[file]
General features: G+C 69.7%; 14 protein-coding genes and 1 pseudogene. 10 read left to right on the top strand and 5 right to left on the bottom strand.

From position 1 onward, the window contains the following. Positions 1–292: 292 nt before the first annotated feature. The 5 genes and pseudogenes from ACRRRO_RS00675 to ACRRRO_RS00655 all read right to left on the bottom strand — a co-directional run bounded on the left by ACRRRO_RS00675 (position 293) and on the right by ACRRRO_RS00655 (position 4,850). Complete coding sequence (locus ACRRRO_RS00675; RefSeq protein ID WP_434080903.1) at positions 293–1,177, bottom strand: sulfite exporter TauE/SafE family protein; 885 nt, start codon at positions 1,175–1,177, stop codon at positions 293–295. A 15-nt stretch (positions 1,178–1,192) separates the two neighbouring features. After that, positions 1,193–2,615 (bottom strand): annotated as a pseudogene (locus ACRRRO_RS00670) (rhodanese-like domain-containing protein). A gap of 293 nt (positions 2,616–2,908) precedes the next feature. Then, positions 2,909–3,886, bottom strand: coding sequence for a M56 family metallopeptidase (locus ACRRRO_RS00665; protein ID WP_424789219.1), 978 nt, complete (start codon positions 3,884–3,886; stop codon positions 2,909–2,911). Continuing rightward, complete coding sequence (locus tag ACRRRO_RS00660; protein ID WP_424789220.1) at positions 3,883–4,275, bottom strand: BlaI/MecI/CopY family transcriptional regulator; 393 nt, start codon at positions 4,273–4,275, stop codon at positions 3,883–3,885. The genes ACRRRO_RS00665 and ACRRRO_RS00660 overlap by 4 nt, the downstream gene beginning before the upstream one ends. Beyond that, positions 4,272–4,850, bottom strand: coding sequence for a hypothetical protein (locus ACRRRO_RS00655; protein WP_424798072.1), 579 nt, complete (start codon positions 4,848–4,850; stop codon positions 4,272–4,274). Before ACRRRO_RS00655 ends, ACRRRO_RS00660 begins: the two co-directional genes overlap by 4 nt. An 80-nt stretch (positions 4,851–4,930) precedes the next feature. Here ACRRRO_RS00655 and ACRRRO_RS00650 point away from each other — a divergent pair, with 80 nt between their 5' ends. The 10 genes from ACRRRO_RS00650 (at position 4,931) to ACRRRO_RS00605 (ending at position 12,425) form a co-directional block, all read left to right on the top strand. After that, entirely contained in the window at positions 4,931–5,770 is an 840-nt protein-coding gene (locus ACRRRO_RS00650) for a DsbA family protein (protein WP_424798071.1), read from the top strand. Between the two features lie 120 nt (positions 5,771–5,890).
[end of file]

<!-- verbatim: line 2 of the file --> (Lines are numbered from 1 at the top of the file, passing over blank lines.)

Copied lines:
From position 1 onward, the window contains the following. Positions 1–292: 292 nt before the first annotated feature. The 5 genes and pseudogenes from ACRRRO_RS00675 to ACRRRO_RS00655 all read right to left on the bottom strand — a co-directional run bounded on the left by ACRRRO_RS00675 (position 293) and on the right by ACRRRO_RS00655 (position 4,850). Complete coding sequence (locus ACRRRO_RS00675; RefSeq protein ID WP_434080903.1) at positions 293–1,177, bottom strand: sulfite exporter TauE/SafE family protein; 885 nt, start codon at positions 1,175–1,177, stop codon at positions 293–295. A 15-nt stretch (positions 1,178–1,192) separates the two neighbouring features. After that, positions 1,193–2,615 (bottom strand): annotated as a pseudogene (locus ACRRRO_RS00670) (rhodanese-like domain-containing protein). A gap of 293 nt (positions 2,616–2,908) precedes the next feature. Then, positions 2,909–3,886, bottom strand: coding sequence for a M56 family metallopeptidase (locus ACRRRO_RS00665; protein ID WP_424789219.1), 978 nt, complete (start codon positions 3,884–3,886; stop codon positions 2,909–2,911). Continuing rightward, complete coding sequence (locus tag ACRRRO_RS00660; protein ID WP_424789220.1) at positions 3,883–4,275, bottom strand: BlaI/MecI/CopY family transcriptional regulator; 393 nt, start codon at positions 4,273–4,275, stop codon at positions 3,883–3,885. The genes ACRRRO_RS00665 and ACRRRO_RS00660 overlap by 4 nt, the downstream gene beginning before the upstream one ends. Beyond that, positions 4,272–4,850, bottom strand: coding sequence for a hypothetical protein (locus ACRRRO_RS00655; protein WP_424798072.1), 579 nt, complete (start codon positions 4,848–4,850; stop codon positions 4,272–4,274). Before ACRRRO_RS00655 ends, ACRRRO_RS00660 begins: the two co-directional genes overlap by 4 nt. An 80-nt stretch (positions 4,851–4,930) precedes the next feature. Here ACRRRO_RS00655 and ACRRRO_RS00650 point away from each other — a divergent pair, with 80 nt between their 5' ends. The 10 genes from ACRRRO_RS00650 (at position 4,931) to ACRRRO_RS00605 (ending at position 12,425) form a co-directional block, all read left to right on the top strand. After that, entirely contained in the window at positions 4,931–5,770 is an 840-nt protein-coding gene (locus ACRRRO_RS00650) for a DsbA family protein (protein WP_424798071.1), read from the top strand. Between the two features lie 120 nt (positions 5,771–5,890).